Michael J. Swart

March 7, 2012

SQL Server 2012 Launches Today

Filed under: SQLServerPedia Syndication,Technical Articles — Tags: , , — Michael J. Swart @ 1:08 am

Question: What just arrived today, has been months in the making and makes me super-excited today?
Answer: It’s my new nephew! I’m an uncle again as of early early this morning!
Question: Okay, what else?
Answer: What? That’s not enough? okay… (Original article follows)

Today is March 7th, 2012 and SQL Server 2012 launches today. Woohoo!

Here’s the scoop:

  • We’ve had the Community Technology Previews (CTPs) to mess around with for a while now.
  • We’ve had a Release Candidate (RC0) for a little bit.
  • Today the product launches.
  • April 1st, (no kidding) the product is released to general availability.
  • But don’t wait until then. Today you can download the RTM evaluation copy.


  • SQL Server Data Tools is now RTW! More on that below.

The Virtual Launch

... it's just an illustration of one

Microsoft is marking the event with a virtual launch here. An online event that lets you watch them demo what they’ve been working on since the last release (And unless you’re a BI professional, that means since 2008)

Personally What I’m Most Excited About: SSDT

The code I work with gets deployed to a large number of systems which run on multiple versions of SQL Server. In order to avoid maintaining multiple code-lines, I can’t make use of the new features until we de-support all the older versions.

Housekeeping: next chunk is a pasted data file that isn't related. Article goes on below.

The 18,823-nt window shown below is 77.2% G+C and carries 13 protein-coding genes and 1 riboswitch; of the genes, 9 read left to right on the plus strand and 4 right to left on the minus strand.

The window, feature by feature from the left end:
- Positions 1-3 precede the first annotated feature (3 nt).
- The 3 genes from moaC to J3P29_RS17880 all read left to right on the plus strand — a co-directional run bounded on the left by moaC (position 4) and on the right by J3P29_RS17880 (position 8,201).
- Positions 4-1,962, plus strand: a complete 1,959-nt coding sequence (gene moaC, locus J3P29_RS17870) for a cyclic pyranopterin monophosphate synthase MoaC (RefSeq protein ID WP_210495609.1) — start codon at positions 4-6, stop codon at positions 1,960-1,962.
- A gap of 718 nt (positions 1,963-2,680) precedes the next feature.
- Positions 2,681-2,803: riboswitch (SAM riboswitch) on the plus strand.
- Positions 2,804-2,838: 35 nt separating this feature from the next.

For example, I can’t use the IIF function (new in 2012) if I’m worried that the code could be deployed to a 2008 instance somewhere. So there’s going to be some waiting for me and probably some of you …

Not so fast, there are still a few things we can use today. And I want to focus on one of them. It’s called SQL Server Data Tools (SSDT) and it was Released To Web (RTW) today.

What’s SSDT do? It’s a free development environment. It lets you develop SQL for any version of SQL Server (including SQL Azure) whether you’re connected or not. It supports Intellisense (and as far as I can tell, even against 2005). It does schema comparisons and data comparisons.

The clincher for me is that the table designer is the first one I’ve ever preferred over a plain old text editor.  It’s that slick. Check it out.


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